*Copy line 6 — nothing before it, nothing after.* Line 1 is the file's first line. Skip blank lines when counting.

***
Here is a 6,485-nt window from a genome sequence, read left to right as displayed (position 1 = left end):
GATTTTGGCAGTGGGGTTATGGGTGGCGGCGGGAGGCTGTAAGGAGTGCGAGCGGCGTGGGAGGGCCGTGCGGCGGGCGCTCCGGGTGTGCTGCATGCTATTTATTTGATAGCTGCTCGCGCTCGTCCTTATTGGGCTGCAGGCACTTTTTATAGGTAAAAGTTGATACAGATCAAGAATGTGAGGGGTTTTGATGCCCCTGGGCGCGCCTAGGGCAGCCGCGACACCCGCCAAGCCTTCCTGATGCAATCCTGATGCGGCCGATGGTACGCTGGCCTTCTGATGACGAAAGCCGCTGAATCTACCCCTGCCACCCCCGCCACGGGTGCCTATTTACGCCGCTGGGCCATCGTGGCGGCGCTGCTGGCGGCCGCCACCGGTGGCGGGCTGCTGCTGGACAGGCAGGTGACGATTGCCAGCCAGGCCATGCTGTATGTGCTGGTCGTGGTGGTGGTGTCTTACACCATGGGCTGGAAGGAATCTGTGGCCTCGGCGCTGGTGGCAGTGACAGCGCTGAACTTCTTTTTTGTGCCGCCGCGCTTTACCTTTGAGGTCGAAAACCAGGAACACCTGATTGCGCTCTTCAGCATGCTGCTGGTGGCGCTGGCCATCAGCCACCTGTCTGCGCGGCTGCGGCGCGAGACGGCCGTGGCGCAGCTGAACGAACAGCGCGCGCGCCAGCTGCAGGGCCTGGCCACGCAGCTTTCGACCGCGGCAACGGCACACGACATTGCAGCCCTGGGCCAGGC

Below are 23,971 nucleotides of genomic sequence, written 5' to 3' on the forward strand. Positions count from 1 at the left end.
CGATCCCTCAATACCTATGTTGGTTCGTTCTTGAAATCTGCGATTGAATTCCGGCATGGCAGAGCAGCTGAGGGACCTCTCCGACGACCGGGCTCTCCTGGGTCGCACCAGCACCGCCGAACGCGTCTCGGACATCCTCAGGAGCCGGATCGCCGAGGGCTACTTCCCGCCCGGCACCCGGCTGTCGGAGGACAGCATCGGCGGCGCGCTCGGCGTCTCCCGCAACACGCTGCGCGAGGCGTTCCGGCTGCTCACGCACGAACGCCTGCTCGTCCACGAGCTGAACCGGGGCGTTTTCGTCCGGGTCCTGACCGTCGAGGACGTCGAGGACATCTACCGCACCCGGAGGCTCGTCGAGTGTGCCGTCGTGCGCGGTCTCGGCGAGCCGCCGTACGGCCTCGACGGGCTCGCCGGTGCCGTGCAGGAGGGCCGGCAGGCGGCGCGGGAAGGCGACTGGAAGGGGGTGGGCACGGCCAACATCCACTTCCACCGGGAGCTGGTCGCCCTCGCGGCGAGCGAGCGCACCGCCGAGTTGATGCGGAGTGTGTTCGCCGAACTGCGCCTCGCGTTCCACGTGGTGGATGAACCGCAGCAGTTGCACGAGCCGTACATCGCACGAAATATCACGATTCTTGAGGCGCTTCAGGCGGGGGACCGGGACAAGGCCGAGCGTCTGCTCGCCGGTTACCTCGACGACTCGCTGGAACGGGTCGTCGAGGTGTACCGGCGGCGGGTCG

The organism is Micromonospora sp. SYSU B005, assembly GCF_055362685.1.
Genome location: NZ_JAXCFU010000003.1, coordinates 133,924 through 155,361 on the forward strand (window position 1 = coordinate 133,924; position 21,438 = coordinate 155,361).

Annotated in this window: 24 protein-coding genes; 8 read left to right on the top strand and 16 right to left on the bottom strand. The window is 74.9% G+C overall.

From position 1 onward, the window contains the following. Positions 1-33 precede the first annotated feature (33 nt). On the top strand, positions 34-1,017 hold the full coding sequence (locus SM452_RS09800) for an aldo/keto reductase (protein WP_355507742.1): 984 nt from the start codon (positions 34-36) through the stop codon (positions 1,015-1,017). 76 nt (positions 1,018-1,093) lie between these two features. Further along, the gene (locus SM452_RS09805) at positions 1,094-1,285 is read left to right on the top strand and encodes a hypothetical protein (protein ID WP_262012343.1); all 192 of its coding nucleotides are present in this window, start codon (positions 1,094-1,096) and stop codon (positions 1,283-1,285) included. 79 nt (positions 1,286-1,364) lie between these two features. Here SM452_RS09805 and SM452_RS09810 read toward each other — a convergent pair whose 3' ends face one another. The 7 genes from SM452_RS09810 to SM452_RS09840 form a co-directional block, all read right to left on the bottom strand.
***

Genome location: NZ_JAXCFU010000003.1, coordinates 133,924 through 155,361 on the forward strand (window position 1 = coordinate 133,924; position 21,438 = coordinate 155,361).